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African violet

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African violet
African Violet.GIF
Scientific Classification
Species
  • S. inconspicua
  • S. goetzeana
  • S. ionantha
  • S. pusilla
  • S. shumensis
  • S. teitensis
African Violet Three.GIF

African Violets are any of the species of ornamental plants that belong to the genus Saintpaulia. Although there are only six recognized species of Saintpaulia. There are, in fact, twenty different known species of Saintpaulia. The genus, Saintpaulia, is named after Baron Walter von Saint Paul-Illaire who originally discovered the plant in 1892 in Tanganyika, Africa (now present-day Tanzania).[1]

Anatomy

African Violet Roots by Satrina0 on Flickr
The African violet is part of the genus Saintpaulia, which is made up of mostly tropical perennial herbs. [2]

The Saintpaulia can grow to be between 6-15 cm. in height and anywhere from 6-30 inch. wide, the flowers of the Saintpaulia are usually small and only grow to be 2 or 3 cm wide. There can be anywhere from three to ten flowers on a single plant. Saintpaulia leaves come in all sorts of colors: violet, purple, pale blue, and sometimes even white. The leaves are usually round in shape and can be 2.5 to 8.5 cm. long with a 2 to 10 cm. petiole. They also have a fleshy texture when you touch the surface of the leaf. Some of the subspecies of the Saintpaulia are in fact on the endangered list, while many others are threatened from the lack of cloud forest – their natural habitat.[3]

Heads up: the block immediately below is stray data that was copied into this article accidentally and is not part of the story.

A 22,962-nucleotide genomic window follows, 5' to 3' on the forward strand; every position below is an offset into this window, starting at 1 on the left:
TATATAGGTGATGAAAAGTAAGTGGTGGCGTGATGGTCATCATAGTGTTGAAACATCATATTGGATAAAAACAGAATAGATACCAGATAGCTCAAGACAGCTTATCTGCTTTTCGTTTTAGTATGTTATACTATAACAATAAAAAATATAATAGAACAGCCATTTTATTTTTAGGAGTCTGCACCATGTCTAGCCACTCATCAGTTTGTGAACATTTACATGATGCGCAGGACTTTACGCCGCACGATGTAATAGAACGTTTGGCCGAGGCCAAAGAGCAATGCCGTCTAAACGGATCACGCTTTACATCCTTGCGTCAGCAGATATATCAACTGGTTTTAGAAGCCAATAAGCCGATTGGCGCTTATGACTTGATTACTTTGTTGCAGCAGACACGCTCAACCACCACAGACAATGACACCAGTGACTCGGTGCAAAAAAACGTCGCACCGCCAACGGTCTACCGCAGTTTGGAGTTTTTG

Reproduction

The Saintpaulia can reproduce asexually. By cutting the stem down the middle and placing each piece with a few roots attached into two separate pots a full Saintpaulia would grow in each. The same would happen with a few other species of Saintpaulia if you just took a leaf from one of the plants and planted it into a pot of rich, damp soil.[4]

Ecology

Purple African Violet by e_cathedra on Flickr

The Saintpaulia are usually small in size and isolated. The best area for a Saintpaulia to prosper is in a moist and shaded climate. You are most likely to find the Saintpaulia on granite rocks or steep cliffs running along a river bed or a small creek, some can be found growing on the ground in certain forests and others can be found on gneiss. Shallow soils in the rocks of cliffs and in humus pockets in-between the rocks are some of their favorite places to grow. In the forest they can be found growing on low tree trunks. The Saintpaulia prefers to grow alone and far from drought, so they usually are found growing alone in a place hard for other plants to survive. Some other plants that the Saintpaulia doesn’t mind growing close to are moss, epiphytic, and epilithic orchids and some pteridophytes.[5] Saintpaulia can be affected by many different kinds of diseases, the most common ones being: Bacterial Diseases, such as Bacterial Blight Erwinia and Crown Gall, Fungal Diseases, such as Crown Rot, Cylindrocarpon Root Rot, Fusarium Root Rot, Gray Mold, Leaf Spot, Phytophthora Root, Powdery Mildew, Pythium Root Rot, and Rhizoctonia Root, some Viral Diseases like Mosaic as well as Nematodes and Parasites, mostly Foliar Nematode and Root Knot.They may have a few uncategorized disorders such as Marginal Leaf Burn and Ring Spot [6]

Saving The Violets

Although there are only six recognized species of the Saintpaulia there are in fact twenty different species in Africa alone, all of them endangered. Why are we losing this very unique and beautiful plant? Simply because their habitat is being threatened. African Violets, found specifically on the rocky cliffs and shady slops of most rain forests in southern Kenya and northern Tanzania, are losing their habitats due to logging being done in the rain forests. The rain forest trees provide the shade the plant needs to survive, and without trees the Violets are left to withstand the killing heat of the sun's UV rays. [7]

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